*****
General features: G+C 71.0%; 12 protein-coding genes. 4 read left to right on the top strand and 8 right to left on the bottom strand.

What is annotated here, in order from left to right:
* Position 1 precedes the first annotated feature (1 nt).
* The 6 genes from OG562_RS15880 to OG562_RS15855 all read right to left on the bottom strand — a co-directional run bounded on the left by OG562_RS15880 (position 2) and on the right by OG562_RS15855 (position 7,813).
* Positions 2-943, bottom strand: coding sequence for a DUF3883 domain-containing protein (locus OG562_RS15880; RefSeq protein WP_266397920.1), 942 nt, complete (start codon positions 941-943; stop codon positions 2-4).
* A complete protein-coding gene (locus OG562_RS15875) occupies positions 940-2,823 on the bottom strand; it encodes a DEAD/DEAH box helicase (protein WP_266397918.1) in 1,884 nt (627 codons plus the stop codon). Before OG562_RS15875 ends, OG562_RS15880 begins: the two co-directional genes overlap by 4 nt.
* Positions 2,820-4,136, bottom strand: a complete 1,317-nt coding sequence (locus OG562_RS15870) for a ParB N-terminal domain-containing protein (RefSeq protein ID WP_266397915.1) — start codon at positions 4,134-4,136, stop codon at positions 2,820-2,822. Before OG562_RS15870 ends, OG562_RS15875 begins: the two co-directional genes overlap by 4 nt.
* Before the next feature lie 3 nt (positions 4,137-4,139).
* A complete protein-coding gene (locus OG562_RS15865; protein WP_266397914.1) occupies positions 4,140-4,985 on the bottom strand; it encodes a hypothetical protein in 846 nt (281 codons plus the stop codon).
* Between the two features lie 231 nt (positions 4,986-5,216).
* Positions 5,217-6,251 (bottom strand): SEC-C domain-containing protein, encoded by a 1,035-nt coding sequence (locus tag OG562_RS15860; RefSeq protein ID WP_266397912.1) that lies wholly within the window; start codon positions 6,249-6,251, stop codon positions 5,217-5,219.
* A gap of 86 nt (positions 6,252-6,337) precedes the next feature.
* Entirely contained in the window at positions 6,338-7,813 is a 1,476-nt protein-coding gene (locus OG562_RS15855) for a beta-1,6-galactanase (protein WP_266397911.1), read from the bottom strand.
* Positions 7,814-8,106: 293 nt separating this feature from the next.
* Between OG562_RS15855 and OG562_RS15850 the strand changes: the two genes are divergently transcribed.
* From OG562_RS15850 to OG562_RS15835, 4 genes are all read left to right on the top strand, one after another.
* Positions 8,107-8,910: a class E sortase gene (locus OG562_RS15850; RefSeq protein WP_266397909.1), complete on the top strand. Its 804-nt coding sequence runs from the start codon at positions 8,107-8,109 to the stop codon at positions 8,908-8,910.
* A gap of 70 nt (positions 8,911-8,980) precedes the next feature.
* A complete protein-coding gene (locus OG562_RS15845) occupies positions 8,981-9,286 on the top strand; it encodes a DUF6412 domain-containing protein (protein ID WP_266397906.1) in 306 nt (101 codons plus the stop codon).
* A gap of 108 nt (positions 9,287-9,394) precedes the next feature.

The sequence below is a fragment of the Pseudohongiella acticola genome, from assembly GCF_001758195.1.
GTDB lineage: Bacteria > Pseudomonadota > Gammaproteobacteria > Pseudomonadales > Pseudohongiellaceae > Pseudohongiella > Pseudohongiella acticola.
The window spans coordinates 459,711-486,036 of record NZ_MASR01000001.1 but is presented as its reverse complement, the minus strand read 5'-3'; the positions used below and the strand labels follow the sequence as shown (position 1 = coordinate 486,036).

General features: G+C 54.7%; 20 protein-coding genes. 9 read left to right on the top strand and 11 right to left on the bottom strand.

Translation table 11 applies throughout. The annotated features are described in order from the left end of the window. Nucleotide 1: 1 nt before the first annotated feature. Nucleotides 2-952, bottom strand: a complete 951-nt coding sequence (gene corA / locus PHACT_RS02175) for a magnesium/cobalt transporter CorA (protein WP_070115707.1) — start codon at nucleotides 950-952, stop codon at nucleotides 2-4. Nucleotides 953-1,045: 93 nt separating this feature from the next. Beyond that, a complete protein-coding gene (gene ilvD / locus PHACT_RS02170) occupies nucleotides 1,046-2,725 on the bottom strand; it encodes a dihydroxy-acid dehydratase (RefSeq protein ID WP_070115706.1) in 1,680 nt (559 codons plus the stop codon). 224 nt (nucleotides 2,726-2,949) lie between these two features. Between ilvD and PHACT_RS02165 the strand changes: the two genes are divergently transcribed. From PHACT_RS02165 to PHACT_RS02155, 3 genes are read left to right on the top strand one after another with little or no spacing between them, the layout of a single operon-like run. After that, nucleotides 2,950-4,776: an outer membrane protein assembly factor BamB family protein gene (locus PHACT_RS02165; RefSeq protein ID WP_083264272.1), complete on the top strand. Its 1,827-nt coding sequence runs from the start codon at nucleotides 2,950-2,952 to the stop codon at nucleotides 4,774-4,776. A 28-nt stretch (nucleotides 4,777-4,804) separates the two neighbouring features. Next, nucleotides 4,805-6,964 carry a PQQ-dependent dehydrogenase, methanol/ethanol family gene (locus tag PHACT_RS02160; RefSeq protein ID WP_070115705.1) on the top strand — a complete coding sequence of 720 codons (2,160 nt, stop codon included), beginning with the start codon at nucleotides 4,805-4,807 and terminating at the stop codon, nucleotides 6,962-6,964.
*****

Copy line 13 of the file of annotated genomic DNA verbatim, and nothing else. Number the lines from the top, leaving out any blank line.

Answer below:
* Entirely contained in the window at positions 6,338-7,813 is a 1,476-nt protein-coding gene (locus OG562_RS15855) for a beta-1,6-galactanase (protein WP_266397911.1), read from the bottom strand.